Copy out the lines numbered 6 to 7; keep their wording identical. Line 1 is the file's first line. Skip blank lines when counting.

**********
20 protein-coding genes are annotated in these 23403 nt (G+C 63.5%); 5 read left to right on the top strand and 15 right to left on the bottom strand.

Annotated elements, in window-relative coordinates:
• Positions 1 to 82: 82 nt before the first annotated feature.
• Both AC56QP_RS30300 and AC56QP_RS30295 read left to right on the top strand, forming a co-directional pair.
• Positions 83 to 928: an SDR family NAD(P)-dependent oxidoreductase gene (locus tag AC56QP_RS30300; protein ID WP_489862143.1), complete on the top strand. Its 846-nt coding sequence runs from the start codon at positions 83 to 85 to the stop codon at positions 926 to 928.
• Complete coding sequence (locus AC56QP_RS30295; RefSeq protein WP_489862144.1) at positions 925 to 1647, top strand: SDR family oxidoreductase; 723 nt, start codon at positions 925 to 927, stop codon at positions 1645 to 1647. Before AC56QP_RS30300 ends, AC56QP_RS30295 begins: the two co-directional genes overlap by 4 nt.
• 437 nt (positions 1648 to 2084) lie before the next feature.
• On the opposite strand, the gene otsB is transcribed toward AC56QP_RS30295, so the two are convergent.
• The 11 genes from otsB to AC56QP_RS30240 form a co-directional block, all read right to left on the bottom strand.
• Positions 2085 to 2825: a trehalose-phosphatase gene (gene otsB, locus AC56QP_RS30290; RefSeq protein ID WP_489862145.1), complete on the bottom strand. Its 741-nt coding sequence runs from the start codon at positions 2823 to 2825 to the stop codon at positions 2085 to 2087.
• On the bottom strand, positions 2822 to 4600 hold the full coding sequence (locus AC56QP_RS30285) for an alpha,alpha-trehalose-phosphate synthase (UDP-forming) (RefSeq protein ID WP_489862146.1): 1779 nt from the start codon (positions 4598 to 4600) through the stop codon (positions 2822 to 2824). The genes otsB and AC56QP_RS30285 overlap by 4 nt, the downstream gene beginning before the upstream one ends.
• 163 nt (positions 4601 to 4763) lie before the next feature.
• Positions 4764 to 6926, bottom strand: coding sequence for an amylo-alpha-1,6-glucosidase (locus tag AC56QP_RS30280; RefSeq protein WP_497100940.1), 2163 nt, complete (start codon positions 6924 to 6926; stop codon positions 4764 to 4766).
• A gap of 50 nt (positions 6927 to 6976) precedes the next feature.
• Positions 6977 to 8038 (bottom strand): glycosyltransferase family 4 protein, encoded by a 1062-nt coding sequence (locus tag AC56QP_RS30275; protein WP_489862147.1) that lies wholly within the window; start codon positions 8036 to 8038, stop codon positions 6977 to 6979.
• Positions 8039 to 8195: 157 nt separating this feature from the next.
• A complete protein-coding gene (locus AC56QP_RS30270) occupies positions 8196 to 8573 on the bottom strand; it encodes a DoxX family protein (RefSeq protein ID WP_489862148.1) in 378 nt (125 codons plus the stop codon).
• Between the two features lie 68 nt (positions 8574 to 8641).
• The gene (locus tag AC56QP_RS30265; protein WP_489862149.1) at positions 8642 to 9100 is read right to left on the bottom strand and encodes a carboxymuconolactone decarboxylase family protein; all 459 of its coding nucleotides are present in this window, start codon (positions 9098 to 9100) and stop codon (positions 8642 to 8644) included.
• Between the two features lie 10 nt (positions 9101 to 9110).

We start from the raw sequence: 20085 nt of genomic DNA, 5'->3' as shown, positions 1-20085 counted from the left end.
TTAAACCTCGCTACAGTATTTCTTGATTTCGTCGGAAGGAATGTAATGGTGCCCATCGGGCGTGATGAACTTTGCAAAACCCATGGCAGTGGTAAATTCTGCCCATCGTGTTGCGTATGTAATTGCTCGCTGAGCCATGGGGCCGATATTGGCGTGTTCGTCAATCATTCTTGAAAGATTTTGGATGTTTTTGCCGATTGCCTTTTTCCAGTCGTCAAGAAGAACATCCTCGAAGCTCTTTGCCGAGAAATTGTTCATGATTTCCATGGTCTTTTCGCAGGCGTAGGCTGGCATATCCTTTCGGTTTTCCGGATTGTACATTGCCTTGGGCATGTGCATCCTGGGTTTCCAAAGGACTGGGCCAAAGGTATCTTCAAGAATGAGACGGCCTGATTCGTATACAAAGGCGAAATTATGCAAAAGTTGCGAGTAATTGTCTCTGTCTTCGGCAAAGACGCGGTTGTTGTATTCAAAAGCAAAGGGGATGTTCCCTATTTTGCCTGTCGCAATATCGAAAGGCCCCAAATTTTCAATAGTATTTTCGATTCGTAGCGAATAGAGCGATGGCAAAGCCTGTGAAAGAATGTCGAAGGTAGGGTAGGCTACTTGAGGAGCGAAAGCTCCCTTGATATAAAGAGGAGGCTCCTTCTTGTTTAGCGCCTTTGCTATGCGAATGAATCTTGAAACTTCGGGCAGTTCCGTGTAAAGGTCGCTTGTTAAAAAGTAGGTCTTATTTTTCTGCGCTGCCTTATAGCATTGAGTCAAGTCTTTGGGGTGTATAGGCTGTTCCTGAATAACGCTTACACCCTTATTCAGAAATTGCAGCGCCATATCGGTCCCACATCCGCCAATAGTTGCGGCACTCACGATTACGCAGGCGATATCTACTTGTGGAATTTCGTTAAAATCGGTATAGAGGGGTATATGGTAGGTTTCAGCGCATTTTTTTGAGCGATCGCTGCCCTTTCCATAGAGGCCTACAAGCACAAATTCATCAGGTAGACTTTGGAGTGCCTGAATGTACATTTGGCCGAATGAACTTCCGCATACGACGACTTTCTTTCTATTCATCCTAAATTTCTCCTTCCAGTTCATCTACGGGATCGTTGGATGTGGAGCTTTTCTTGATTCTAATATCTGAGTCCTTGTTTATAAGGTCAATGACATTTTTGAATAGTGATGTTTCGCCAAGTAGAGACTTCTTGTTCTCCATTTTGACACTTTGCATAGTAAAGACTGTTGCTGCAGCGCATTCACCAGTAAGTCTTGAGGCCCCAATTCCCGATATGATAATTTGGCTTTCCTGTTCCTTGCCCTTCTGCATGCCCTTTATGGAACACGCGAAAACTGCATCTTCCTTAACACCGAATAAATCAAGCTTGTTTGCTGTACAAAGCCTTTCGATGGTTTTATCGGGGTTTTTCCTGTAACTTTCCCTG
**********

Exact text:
• Complete coding sequence (locus AC56QP_RS30295; RefSeq protein WP_489862144.1) at positions 925 to 1647, top strand: SDR family oxidoreductase; 723 nt, start codon at positions 925 to 927, stop codon at positions 1645 to 1647. Before AC56QP_RS30300 ends, AC56QP_RS30295 begins: the two co-directional genes overlap by 4 nt.
• 437 nt (positions 1648 to 2084) lie before the next feature.